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WP2: Lexica and Learning of Lexica

WP2: Overview

Work Package Manager: INESC
Executing Partners: FPMs, INESC, ICSI
The goals of large vocabulary, speaker independent recognition, domain adaptation and task independence require the availability of appropriate pronunciation lexica, encompassing very large number of words and possibly multipronunciations for each word. It has recently been shown that the pronunciation lexica is one of the most important blocks in the development of large vocabulary, speaker independent recognition systems.

The main focus of this workpackage is on the portability of these systems to new languages and the necessary development of new lexicons for those languages. In this respect, the two new languages involved in SPRACH are in different situations. For French, there already exist a significant amount of speech recognition work done, and consequently there already exist relatively large lexica, which may however have to be augmented. For Portuguese, the only work is on small hand-built vocabularies for very limited tasks.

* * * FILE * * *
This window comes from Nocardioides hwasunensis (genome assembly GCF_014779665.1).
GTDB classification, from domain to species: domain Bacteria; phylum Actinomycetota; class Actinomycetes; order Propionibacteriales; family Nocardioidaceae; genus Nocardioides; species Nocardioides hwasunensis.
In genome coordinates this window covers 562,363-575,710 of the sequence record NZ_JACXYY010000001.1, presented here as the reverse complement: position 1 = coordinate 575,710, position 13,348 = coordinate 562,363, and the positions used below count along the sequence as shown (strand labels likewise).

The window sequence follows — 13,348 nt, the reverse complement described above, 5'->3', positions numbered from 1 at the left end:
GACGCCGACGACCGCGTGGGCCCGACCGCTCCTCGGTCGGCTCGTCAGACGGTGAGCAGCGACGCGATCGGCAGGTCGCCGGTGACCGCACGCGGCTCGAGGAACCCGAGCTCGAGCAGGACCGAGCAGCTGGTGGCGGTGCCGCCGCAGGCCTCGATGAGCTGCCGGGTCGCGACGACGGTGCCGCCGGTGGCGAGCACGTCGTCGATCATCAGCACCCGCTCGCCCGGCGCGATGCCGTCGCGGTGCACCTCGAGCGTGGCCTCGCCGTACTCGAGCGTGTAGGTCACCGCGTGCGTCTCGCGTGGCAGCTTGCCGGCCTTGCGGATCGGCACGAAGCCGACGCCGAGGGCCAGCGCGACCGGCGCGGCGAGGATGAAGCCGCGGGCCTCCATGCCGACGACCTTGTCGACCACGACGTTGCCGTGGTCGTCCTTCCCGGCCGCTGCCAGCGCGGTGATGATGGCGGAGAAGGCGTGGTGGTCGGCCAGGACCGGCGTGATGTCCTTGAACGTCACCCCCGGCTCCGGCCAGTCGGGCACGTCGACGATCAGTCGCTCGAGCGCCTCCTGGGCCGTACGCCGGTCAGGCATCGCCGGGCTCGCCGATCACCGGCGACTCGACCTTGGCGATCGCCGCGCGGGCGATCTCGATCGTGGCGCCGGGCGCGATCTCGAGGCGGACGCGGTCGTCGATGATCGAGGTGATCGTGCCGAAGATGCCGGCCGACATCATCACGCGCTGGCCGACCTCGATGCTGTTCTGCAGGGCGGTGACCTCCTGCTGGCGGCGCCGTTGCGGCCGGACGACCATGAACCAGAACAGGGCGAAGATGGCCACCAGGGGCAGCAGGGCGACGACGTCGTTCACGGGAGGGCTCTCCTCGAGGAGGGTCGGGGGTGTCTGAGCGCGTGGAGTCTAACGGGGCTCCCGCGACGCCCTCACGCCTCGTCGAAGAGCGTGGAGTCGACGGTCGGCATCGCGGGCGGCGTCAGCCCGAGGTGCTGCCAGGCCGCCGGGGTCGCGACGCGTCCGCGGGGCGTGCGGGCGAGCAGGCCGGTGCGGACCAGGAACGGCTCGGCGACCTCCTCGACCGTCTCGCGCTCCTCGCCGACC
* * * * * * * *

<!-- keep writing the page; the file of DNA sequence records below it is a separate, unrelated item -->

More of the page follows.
To cover the necessary developments we divide this workpackage in two different tasks. In Task T2.1: Baseline dictionaries for new languages, with duration of just the first year of the project, we developed baseline lexicons for French and Portuguese languages. In Task T2.2: Automatic Learning of New Dictionaries which last the next two years of the project, our intention is to develop techniques to automatically create new pronunciations for existing words in the lexicon and adding new words with their pronunciations to the baseline lexicons created in Task T2.1. Some detailed description of each task is given below.

WP2: Milestones and Deliverables

WP2: Milestones

For the first year we had the following milestones: